Me & My Money

The brain behind beauty start-up

With her mobile app Vanitee, Ms Kuik Xiao Shi can help clients search easily for the right beauty services, while providing a platform for industry professionals to showcase their businesses.
With her mobile app Vanitee, Ms Kuik Xiao Shi can help clients search easily for the right beauty services, while providing a platform for industry professionals to showcase their businesses.PHOTO: DIOS VINCOY JR FOR THE SUNDAY TIMES

This is the second of a four-part series on women from various fields, including technology and consumer businesses

Leaving something familiar behind to pursue the unknown is always hard, but former finance executive Kuik Xiao Shi knew it was something she had to do.

It certainly wasn't an easy decision: Ms Kuik, 31, spent months weighing her options before deciding to leave the world of finance.

"The firm I worked for was asking me to stay, and giving me the chance to be in Singapore as well, so it was hard to let go," she says.

"I liked my job, but there was this little part of me that wanted to do something fun, creative."

So she took a leap of faith, and set up subscription-based beauty service VanityTrove with two partners in 2012.

VanityTrove mails subscribers a box of beauty product samples every month, giving them the chance to try various brands.

Ms Kuik, now its chief operating officer, was well-versed in the nuts and bolts of finance before making the career change.


It's really about trying to solve a problem for customers, and for the artists, who operate as small local businesses themselves, we want to empower them because they lack the tools now to manage and grow their businesses and connect better with clients.''

MS KUIK XIAO SHI, on Vanitee mobile app

She graduated from Singapore Management University in 2007 with a double degree in economics and finance.

She started her career at The Capital Group Companies, an investment firm based in Los Angeles. She went on to specialise in equity research, covering Asia's consumer and gaming industries, at brokerage house CLSA in Hong Kong.

Her success with VanityTrove has led to another venture - a mobile application called Vanitee.

The app was created during BattleHack 2014, a hackathon in Singapore organised by PayPal and electronics payment firm Braintree in September last year.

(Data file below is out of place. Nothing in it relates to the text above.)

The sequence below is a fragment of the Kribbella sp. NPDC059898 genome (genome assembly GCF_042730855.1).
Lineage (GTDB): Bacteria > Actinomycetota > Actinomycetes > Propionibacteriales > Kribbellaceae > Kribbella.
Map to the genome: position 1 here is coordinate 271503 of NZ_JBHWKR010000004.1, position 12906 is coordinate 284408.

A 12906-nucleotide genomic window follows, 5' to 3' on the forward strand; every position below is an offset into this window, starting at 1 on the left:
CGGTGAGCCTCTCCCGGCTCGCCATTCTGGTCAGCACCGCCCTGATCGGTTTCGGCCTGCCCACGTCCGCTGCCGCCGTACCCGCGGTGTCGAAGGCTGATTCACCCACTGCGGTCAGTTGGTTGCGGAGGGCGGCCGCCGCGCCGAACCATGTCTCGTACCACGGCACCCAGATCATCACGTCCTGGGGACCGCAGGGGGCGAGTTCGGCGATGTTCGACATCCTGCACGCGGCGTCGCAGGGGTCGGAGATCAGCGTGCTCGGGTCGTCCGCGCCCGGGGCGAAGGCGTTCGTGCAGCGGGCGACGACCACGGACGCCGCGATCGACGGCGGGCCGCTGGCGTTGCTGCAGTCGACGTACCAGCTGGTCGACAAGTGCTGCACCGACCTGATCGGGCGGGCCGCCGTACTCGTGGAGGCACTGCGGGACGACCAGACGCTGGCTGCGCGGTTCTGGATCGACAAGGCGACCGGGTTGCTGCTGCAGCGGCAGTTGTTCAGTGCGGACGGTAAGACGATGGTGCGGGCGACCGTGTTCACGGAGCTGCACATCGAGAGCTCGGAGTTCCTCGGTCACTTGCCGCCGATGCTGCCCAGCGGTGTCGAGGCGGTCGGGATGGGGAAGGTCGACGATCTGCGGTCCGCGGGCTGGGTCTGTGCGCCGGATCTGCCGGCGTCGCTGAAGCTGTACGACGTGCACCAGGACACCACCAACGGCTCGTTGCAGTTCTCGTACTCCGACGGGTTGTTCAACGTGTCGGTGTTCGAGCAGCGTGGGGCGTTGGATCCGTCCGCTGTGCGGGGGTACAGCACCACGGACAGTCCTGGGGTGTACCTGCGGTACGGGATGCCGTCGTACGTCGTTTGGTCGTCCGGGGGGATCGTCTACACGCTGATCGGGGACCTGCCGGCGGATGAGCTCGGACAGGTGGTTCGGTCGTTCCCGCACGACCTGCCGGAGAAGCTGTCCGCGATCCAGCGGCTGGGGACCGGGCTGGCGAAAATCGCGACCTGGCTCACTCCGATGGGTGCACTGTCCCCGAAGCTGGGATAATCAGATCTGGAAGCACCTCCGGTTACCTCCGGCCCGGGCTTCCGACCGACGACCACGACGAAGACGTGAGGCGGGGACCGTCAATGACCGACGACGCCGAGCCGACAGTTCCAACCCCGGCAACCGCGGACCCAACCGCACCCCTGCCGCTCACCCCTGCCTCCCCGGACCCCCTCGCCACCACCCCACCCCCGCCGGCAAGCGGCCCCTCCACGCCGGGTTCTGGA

It allows users to book beauty services near them, and gives beauty professionals such as nail or make-up artists a platform from which to manage their business.

Ms Kuik says: "It's really about trying to solve a problem for customers, and for the artists, who operate as small local businesses themselves, we want to empower them because they lack the tools now to manage and grow their businesses and connect better with clients."

Vanitee has more than 300 beauty professionals on its platform.

Ms Kuik is inspired by their passion for their work.

She says: "I ask them if they see themselves doing this for the next five to 10 years, and they tell me there's no doubt they will. Ask most young people now if they are going to do a job for two or five years, and you'll hear: 'I don't know.'

"They feel proud of what they create, which is like a work of art, and they feel very connected to their customers and want to make them happy, which I found unique. There's a lot of soul, which people should be more aware of."

Q Moneywise, what were your growing-up years like?

A My family members were all very entrepreneurial and had their own businesses, whether it was in education, finance or manufacturing.

My dad, who passed away seven months ago, was in manufacturing, and he also set up an e-learning platform. My brother launched a quantitative hedge fund.

In 2007, I started learning how non-listed firms operate and grow, when I helped my sister Shiao Yin launch her restaurant business, Food for Thought.